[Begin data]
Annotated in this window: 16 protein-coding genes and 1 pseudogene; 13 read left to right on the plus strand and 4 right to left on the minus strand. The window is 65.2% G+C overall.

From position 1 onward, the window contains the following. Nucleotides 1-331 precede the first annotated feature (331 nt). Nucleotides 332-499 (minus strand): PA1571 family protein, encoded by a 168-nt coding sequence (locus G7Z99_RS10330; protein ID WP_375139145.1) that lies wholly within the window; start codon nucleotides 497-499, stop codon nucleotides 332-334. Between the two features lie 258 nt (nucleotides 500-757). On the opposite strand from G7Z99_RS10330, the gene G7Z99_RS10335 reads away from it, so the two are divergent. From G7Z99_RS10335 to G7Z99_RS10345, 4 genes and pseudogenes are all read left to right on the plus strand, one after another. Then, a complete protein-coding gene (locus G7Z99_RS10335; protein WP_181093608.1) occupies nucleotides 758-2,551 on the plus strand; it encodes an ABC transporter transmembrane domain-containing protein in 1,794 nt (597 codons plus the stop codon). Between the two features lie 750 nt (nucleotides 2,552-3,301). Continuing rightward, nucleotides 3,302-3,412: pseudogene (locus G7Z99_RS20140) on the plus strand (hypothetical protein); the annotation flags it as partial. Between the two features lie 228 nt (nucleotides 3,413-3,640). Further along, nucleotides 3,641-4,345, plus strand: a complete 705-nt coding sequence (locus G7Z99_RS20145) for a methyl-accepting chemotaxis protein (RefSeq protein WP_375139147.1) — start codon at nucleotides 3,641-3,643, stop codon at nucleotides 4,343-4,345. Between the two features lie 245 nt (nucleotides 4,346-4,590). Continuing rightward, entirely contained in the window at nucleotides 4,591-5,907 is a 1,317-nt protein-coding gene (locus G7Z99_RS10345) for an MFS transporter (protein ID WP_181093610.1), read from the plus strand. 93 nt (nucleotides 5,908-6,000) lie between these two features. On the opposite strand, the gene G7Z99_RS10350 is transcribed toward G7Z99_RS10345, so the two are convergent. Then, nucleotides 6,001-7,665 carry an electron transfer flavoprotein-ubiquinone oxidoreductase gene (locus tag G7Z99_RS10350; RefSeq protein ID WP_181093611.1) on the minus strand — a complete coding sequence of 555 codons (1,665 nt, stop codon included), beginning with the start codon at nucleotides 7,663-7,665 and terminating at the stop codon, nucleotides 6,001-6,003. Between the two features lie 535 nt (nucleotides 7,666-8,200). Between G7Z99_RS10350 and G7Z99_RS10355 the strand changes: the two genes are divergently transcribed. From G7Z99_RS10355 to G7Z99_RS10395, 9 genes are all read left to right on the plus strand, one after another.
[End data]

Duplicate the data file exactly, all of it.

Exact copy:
Annotated in this window: 16 protein-coding genes and 1 pseudogene; 13 read left to right on the plus strand and 4 right to left on the minus strand. The window is 65.2% G+C overall.

From position 1 onward, the window contains the following. Nucleotides 1-331 precede the first annotated feature (331 nt). Nucleotides 332-499 (minus strand): PA1571 family protein, encoded by a 168-nt coding sequence (locus G7Z99_RS10330; protein ID WP_375139145.1) that lies wholly within the window; start codon nucleotides 497-499, stop codon nucleotides 332-334. Between the two features lie 258 nt (nucleotides 500-757). On the opposite strand from G7Z99_RS10330, the gene G7Z99_RS10335 reads away from it, so the two are divergent. From G7Z99_RS10335 to G7Z99_RS10345, 4 genes and pseudogenes are all read left to right on the plus strand, one after another. Then, a complete protein-coding gene (locus G7Z99_RS10335; protein WP_181093608.1) occupies nucleotides 758-2,551 on the plus strand; it encodes an ABC transporter transmembrane domain-containing protein in 1,794 nt (597 codons plus the stop codon). Between the two features lie 750 nt (nucleotides 2,552-3,301). Continuing rightward, nucleotides 3,302-3,412: pseudogene (locus G7Z99_RS20140) on the plus strand (hypothetical protein); the annotation flags it as partial. Between the two features lie 228 nt (nucleotides 3,413-3,640). Further along, nucleotides 3,641-4,345, plus strand: a complete 705-nt coding sequence (locus G7Z99_RS20145) for a methyl-accepting chemotaxis protein (RefSeq protein WP_375139147.1) — start codon at nucleotides 3,641-3,643, stop codon at nucleotides 4,343-4,345. Between the two features lie 245 nt (nucleotides 4,346-4,590). Continuing rightward, entirely contained in the window at nucleotides 4,591-5,907 is a 1,317-nt protein-coding gene (locus G7Z99_RS10345) for an MFS transporter (protein ID WP_181093610.1), read from the plus strand. 93 nt (nucleotides 5,908-6,000) lie between these two features. On the opposite strand, the gene G7Z99_RS10350 is transcribed toward G7Z99_RS10345, so the two are convergent. Then, nucleotides 6,001-7,665 carry an electron transfer flavoprotein-ubiquinone oxidoreductase gene (locus tag G7Z99_RS10350; RefSeq protein ID WP_181093611.1) on the minus strand — a complete coding sequence of 555 codons (1,665 nt, stop codon included), beginning with the start codon at nucleotides 7,663-7,665 and terminating at the stop codon, nucleotides 6,001-6,003. Between the two features lie 535 nt (nucleotides 7,666-8,200). Between G7Z99_RS10350 and G7Z99_RS10355 the strand changes: the two genes are divergently transcribed. From G7Z99_RS10355 to G7Z99_RS10395, 9 genes are all read left to right on the plus strand, one after another.